These "other purposes" that the lawmakers propose adding to the definition include "disposal and utilization of captured carbon oxide," more commonly called 'carbon capture, utilization, and storage' (CCUS). Given that carbon is a known global warming agent, and existing/potential regulatory responses to climate change pose a material risk according to many companies, MLPs that perform CCUS could prove a beneficial, efficient, market- and technology-driven solution for the energy sector. Further, technological advancement in the area of CCUS could play a game-changing role in meeting the goals of the Paris Accord.1
Yet the bill never seems to make it further than "referred to committee."
MHI's Support of the MLP Parity Act/Financing Our Energy Future Act over the Years:
- 2013: Founder and CIO, Lowell Miller, issued a public statement and was quoted in a Ceres press release: "There is no apparent logic to the current exclusion of renewable energy companies from the ability to form publicly traded partnerships. A large part of the intent in permitting energy companies to become MLPs was to encourage the development of domestic energy resources and infrastructure...To fail to include renewable energy is, in effect, to say that the government and its tax system wants to implicitly encourage carbon-based energy development and to discourage—or not encourage—renewable energy development."
- 2016: We lobbied in Washington, DC. Representing Miller/Howard, our Lead ESG Analyst, Nicole Lee, joined Ceres and other institutional investors, speaking directly to lawmakers about investor support for the MLP Parity Act among other things.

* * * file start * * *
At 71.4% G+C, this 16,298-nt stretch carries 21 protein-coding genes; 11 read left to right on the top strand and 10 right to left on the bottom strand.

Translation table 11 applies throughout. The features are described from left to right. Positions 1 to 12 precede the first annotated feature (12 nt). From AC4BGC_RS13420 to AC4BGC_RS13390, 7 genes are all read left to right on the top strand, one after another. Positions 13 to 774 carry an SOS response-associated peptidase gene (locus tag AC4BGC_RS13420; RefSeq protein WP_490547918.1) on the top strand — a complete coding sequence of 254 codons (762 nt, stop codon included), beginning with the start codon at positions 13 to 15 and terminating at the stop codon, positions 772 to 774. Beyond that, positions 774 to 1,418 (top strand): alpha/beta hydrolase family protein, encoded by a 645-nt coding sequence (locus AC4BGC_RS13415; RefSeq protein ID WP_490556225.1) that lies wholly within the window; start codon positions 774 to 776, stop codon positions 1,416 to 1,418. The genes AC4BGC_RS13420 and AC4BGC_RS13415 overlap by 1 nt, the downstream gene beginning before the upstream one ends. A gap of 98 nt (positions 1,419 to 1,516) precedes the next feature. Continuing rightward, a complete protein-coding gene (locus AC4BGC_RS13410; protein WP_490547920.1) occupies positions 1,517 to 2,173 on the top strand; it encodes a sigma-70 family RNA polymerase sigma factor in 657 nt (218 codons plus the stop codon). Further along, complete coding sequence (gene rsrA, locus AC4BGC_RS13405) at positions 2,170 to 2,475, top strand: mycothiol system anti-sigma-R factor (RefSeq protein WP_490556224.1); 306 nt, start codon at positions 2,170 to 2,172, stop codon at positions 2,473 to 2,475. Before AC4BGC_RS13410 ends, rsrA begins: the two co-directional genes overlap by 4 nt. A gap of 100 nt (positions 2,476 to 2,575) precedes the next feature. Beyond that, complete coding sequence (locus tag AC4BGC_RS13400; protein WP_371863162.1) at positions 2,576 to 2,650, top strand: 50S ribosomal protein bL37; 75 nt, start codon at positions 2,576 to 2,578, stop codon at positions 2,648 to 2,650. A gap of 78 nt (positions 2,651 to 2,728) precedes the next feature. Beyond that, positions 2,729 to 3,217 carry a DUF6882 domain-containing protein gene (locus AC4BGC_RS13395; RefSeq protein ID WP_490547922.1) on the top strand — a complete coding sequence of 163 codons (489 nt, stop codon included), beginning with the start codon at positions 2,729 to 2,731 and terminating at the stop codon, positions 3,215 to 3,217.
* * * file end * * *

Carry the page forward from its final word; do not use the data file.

- 2017: John Cusick, CFA, the Portfolio Manager who leads our MLP Strategy, made this statement: "We believe there is no downside to extending the definition of qualifying income to clean energy. The Act would encourage renewable energy development, as the cost of capital for these companies would likely be lower under the MLP structure. In addition, we view the development of alternative energy as important for the future of energy security in the US. The further development of clean energy could also result in job growth and have positive consequences for the economy. Lastly, as the definition of the MLP structure is broadened, current partnerships will likely face lower concerns about changes in the tax code as a greater number of entities would be impacted."
- S.1841 - Financing Our Energy Future Act 116th Congress (2019-2020)
- Internal Revenue Code Section 7704(d)(1)(E)
Nicole Lee provides operational and strategic leadership to Miller/Howard’s ESG team. Nicole’s ESG research on portfolio holdings and candidates is integral to the firm’s investment process. Prior to joining the firm in 2014, she worked for several years as a clinic coordinator and educator for a nonprofit health organization, during which time she also developed and conducted training programs at two local universities. Nicole received a BS in Sociology from Southern Utah University, after which she studied public health at Westminster College in Utah.
John R. Cusick, CFA, focuses on midstream energy including master limited partnerships (MLPs). Before joining Miller/Howard in 2013, he was a senior vice president and research analyst at Wunderlich Securities Inc. in New York, covering energy in North America including partnerships focused on natural gas, liquids, and exploration & production. Prior to that, John spent more than a decade at Oppenheimer & Co. beginning his career as a junior analyst working for energy analyst Fadel Gheit, and then as a senior research analyst specializing in the midstream sector.